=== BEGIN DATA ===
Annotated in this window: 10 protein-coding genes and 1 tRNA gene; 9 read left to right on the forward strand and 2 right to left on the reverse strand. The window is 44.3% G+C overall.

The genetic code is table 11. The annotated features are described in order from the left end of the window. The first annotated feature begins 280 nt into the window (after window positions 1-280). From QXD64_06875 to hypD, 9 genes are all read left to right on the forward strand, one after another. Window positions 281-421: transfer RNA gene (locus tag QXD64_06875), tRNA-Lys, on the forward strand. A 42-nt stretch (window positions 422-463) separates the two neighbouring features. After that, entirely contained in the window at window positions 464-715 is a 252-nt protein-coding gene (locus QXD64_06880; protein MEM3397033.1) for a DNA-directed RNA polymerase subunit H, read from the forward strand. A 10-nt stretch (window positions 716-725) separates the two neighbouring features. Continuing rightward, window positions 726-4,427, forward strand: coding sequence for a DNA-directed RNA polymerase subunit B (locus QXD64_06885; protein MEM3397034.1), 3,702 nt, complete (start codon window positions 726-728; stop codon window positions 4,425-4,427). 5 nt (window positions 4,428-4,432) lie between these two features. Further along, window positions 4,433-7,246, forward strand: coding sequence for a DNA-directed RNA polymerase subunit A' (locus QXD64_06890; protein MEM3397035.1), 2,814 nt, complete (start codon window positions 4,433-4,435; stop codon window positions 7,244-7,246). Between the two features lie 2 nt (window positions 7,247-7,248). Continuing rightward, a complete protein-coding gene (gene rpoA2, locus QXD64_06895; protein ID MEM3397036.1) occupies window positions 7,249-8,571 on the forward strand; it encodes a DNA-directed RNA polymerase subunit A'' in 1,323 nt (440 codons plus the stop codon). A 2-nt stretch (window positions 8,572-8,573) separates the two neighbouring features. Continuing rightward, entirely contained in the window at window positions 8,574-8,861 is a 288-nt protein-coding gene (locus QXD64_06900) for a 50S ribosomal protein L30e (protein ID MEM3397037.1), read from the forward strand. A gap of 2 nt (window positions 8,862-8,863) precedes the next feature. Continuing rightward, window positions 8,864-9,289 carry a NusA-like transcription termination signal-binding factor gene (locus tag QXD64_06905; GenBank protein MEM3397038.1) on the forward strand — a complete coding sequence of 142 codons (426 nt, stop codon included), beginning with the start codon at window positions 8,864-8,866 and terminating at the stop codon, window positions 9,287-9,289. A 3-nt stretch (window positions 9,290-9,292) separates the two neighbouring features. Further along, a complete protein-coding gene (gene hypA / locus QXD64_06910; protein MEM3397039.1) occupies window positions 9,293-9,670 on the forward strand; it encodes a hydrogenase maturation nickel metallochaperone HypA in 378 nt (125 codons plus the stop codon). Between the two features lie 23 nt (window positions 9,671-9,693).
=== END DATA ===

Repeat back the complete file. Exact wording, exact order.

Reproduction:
Annotated in this window: 10 protein-coding genes and 1 tRNA gene; 9 read left to right on the forward strand and 2 right to left on the reverse strand. The window is 44.3% G+C overall.

The genetic code is table 11. The annotated features are described in order from the left end of the window. The first annotated feature begins 280 nt into the window (after window positions 1-280). From QXD64_06875 to hypD, 9 genes are all read left to right on the forward strand, one after another. Window positions 281-421: transfer RNA gene (locus tag QXD64_06875), tRNA-Lys, on the forward strand. A 42-nt stretch (window positions 422-463) separates the two neighbouring features. After that, entirely contained in the window at window positions 464-715 is a 252-nt protein-coding gene (locus QXD64_06880; protein MEM3397033.1) for a DNA-directed RNA polymerase subunit H, read from the forward strand. A 10-nt stretch (window positions 716-725) separates the two neighbouring features. Continuing rightward, window positions 726-4,427, forward strand: coding sequence for a DNA-directed RNA polymerase subunit B (locus QXD64_06885; protein MEM3397034.1), 3,702 nt, complete (start codon window positions 726-728; stop codon window positions 4,425-4,427). 5 nt (window positions 4,428-4,432) lie between these two features. Further along, window positions 4,433-7,246, forward strand: coding sequence for a DNA-directed RNA polymerase subunit A' (locus QXD64_06890; protein MEM3397035.1), 2,814 nt, complete (start codon window positions 4,433-4,435; stop codon window positions 7,244-7,246). Between the two features lie 2 nt (window positions 7,247-7,248). Continuing rightward, a complete protein-coding gene (gene rpoA2, locus QXD64_06895; protein ID MEM3397036.1) occupies window positions 7,249-8,571 on the forward strand; it encodes a DNA-directed RNA polymerase subunit A'' in 1,323 nt (440 codons plus the stop codon). A 2-nt stretch (window positions 8,572-8,573) separates the two neighbouring features. Continuing rightward, entirely contained in the window at window positions 8,574-8,861 is a 288-nt protein-coding gene (locus QXD64_06900) for a 50S ribosomal protein L30e (protein ID MEM3397037.1), read from the forward strand. A gap of 2 nt (window positions 8,862-8,863) precedes the next feature. Continuing rightward, window positions 8,864-9,289 carry a NusA-like transcription termination signal-binding factor gene (locus tag QXD64_06905; GenBank protein MEM3397038.1) on the forward strand — a complete coding sequence of 142 codons (426 nt, stop codon included), beginning with the start codon at window positions 8,864-8,866 and terminating at the stop codon, window positions 9,287-9,289. A 3-nt stretch (window positions 9,290-9,292) separates the two neighbouring features. Further along, a complete protein-coding gene (gene hypA / locus QXD64_06910; protein MEM3397039.1) occupies window positions 9,293-9,670 on the forward strand; it encodes a hydrogenase maturation nickel metallochaperone HypA in 378 nt (125 codons plus the stop codon). Between the two features lie 23 nt (window positions 9,671-9,693).